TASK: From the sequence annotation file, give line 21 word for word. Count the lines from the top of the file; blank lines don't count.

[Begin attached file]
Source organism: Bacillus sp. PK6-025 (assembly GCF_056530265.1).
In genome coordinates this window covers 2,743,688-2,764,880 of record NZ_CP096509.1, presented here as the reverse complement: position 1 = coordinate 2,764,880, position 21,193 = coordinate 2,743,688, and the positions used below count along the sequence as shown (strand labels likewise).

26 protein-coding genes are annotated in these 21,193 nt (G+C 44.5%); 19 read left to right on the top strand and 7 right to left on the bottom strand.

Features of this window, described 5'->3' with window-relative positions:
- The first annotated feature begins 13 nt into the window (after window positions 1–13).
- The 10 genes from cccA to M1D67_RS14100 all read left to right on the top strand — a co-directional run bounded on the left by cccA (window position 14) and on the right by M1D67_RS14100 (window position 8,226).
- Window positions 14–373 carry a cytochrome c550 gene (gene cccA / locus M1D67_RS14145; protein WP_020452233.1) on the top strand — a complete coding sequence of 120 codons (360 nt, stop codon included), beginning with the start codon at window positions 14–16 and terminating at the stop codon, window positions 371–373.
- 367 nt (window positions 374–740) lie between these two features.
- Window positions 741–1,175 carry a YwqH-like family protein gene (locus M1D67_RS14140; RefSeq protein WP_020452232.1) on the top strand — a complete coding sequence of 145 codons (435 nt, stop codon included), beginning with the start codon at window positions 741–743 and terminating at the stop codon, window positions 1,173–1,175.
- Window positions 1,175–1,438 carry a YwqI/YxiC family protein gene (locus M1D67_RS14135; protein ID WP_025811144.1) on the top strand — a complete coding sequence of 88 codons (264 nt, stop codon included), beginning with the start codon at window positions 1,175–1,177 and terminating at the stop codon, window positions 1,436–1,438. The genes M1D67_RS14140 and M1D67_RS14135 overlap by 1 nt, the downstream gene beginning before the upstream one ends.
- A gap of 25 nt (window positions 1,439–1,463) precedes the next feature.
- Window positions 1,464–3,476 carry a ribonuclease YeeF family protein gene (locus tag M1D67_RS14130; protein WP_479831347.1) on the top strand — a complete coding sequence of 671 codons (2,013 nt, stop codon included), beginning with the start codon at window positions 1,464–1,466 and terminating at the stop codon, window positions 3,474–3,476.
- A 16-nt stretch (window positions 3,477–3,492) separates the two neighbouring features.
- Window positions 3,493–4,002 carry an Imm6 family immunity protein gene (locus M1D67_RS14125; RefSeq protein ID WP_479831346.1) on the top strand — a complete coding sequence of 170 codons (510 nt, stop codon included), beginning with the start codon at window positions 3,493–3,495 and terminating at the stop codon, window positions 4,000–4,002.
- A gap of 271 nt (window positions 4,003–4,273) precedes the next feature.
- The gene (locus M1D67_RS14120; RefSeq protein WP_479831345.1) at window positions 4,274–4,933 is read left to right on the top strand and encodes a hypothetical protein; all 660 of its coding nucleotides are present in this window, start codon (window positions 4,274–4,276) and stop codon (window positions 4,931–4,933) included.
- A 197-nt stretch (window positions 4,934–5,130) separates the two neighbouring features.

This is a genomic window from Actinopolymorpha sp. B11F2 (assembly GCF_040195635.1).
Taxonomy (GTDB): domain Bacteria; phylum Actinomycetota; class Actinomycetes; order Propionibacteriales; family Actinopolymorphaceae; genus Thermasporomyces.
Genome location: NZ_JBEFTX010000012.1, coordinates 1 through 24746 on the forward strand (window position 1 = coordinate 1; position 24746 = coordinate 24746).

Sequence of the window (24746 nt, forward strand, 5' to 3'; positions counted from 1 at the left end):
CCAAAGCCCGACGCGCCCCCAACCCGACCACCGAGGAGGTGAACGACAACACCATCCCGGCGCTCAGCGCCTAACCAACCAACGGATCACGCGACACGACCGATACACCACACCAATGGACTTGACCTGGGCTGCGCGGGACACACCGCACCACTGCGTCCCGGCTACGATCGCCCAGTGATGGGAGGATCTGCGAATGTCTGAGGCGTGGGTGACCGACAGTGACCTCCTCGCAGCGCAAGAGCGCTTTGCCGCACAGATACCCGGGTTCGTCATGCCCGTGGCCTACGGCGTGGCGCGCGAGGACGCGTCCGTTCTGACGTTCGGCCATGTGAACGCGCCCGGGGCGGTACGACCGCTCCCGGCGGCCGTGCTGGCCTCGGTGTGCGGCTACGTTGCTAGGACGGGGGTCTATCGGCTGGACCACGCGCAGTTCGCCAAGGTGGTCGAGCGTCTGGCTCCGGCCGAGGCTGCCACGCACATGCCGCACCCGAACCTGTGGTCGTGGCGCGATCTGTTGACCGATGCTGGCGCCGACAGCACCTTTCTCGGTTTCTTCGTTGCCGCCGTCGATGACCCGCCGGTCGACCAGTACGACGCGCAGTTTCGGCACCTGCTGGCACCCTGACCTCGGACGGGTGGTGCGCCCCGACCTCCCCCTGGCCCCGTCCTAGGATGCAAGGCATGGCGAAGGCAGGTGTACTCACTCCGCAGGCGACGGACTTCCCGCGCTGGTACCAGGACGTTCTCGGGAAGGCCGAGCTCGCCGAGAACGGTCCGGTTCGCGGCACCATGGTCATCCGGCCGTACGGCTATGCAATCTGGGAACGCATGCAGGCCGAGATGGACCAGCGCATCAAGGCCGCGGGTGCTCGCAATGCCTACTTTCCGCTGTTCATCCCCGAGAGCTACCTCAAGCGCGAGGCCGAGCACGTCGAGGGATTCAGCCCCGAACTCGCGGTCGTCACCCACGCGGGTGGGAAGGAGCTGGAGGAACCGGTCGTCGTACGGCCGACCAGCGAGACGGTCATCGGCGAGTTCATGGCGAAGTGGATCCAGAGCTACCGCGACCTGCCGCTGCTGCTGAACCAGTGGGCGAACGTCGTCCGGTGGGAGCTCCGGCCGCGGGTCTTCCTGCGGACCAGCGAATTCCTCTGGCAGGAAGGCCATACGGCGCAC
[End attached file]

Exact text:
Sequence of the window (24746 nt, forward strand, 5' to 3'; positions counted from 1 at the left end):